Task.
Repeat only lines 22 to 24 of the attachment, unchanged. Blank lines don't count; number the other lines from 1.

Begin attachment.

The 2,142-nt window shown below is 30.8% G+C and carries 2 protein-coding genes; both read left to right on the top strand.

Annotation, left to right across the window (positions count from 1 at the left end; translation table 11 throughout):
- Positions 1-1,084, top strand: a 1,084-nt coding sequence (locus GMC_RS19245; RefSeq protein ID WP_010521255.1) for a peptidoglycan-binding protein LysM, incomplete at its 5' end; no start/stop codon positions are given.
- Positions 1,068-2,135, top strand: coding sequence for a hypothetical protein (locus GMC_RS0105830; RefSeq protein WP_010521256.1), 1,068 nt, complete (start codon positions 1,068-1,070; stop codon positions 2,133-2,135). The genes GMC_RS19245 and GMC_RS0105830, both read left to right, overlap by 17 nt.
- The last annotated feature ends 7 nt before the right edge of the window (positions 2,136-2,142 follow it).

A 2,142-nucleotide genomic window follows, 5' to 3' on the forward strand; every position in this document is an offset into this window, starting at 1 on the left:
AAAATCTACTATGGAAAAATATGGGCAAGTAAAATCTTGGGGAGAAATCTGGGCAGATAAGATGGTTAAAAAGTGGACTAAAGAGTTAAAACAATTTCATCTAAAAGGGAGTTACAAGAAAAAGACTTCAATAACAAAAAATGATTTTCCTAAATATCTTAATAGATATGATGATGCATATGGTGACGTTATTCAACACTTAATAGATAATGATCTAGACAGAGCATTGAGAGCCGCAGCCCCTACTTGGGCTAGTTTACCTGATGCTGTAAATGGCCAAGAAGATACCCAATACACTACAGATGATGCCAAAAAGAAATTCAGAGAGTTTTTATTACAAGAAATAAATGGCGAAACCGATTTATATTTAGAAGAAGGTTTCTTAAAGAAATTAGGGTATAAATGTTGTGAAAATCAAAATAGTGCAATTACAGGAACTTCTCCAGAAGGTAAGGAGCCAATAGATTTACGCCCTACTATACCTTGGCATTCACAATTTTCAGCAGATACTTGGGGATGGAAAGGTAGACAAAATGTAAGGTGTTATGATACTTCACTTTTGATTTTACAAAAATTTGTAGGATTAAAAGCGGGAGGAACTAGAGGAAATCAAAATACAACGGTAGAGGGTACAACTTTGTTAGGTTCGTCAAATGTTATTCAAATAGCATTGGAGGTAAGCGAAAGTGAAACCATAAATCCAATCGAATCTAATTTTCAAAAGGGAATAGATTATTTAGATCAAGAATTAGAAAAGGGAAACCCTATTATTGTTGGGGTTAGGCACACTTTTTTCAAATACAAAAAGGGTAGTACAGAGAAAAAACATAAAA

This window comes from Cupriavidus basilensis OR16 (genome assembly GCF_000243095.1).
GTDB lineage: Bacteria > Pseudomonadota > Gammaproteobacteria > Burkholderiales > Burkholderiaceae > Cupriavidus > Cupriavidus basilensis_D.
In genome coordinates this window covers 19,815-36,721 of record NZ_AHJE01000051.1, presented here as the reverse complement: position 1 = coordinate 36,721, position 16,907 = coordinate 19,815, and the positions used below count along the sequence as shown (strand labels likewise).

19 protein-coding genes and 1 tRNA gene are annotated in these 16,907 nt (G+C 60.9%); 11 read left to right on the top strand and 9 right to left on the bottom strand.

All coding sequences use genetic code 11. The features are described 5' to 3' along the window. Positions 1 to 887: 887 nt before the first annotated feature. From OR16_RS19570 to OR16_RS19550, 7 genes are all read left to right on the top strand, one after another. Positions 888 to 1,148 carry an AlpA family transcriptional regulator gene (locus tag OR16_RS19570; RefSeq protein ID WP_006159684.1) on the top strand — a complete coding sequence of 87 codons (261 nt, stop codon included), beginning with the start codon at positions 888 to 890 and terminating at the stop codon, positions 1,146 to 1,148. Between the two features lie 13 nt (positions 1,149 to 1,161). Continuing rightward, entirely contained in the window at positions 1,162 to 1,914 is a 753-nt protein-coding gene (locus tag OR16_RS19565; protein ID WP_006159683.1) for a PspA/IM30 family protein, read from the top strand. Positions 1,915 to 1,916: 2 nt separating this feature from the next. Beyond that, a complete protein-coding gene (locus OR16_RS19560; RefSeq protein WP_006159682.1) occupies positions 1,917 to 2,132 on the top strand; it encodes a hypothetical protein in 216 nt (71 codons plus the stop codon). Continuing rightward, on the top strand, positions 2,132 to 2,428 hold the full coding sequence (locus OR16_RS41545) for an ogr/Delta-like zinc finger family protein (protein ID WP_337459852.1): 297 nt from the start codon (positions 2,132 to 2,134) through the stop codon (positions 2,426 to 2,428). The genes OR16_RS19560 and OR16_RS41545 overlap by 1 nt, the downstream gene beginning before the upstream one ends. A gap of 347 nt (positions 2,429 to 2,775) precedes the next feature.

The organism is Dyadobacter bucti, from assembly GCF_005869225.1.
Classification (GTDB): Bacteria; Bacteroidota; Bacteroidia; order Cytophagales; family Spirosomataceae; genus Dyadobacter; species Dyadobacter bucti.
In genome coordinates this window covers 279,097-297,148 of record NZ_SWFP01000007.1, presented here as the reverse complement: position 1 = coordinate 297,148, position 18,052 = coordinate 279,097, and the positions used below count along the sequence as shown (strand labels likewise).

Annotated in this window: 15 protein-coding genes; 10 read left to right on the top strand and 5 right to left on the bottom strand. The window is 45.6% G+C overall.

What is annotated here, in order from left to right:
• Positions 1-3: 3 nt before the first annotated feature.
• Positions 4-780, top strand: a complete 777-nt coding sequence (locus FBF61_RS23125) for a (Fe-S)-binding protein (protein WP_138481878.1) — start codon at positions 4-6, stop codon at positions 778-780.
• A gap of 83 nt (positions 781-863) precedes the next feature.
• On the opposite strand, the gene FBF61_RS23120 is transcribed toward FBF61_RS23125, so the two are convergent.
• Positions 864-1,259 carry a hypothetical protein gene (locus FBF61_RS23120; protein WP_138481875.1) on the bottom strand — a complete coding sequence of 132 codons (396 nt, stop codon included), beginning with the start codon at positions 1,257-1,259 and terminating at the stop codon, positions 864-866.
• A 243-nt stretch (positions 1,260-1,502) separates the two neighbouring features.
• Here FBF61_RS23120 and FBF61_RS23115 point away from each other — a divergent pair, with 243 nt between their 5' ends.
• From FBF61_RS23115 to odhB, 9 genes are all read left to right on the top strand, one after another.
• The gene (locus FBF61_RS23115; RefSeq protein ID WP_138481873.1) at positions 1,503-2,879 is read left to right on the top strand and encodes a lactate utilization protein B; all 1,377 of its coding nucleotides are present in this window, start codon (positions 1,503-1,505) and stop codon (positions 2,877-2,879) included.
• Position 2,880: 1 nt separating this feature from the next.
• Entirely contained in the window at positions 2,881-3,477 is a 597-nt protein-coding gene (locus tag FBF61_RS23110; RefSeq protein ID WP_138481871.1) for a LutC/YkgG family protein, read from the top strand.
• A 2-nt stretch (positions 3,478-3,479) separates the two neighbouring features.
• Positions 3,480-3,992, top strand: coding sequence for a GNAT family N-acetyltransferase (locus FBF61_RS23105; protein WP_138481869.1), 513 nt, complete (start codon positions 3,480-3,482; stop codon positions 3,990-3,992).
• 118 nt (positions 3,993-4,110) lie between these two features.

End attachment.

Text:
• Positions 864-1,259 carry a hypothetical protein gene (locus FBF61_RS23120; protein WP_138481875.1) on the bottom strand — a complete coding sequence of 132 codons (396 nt, stop codon included), beginning with the start codon at positions 1,257-1,259 and terminating at the stop codon, positions 864-866.
• A 243-nt stretch (positions 1,260-1,502) separates the two neighbouring features.
• Here FBF61_RS23120 and FBF61_RS23115 point away from each other — a divergent pair, with 243 nt between their 5' ends.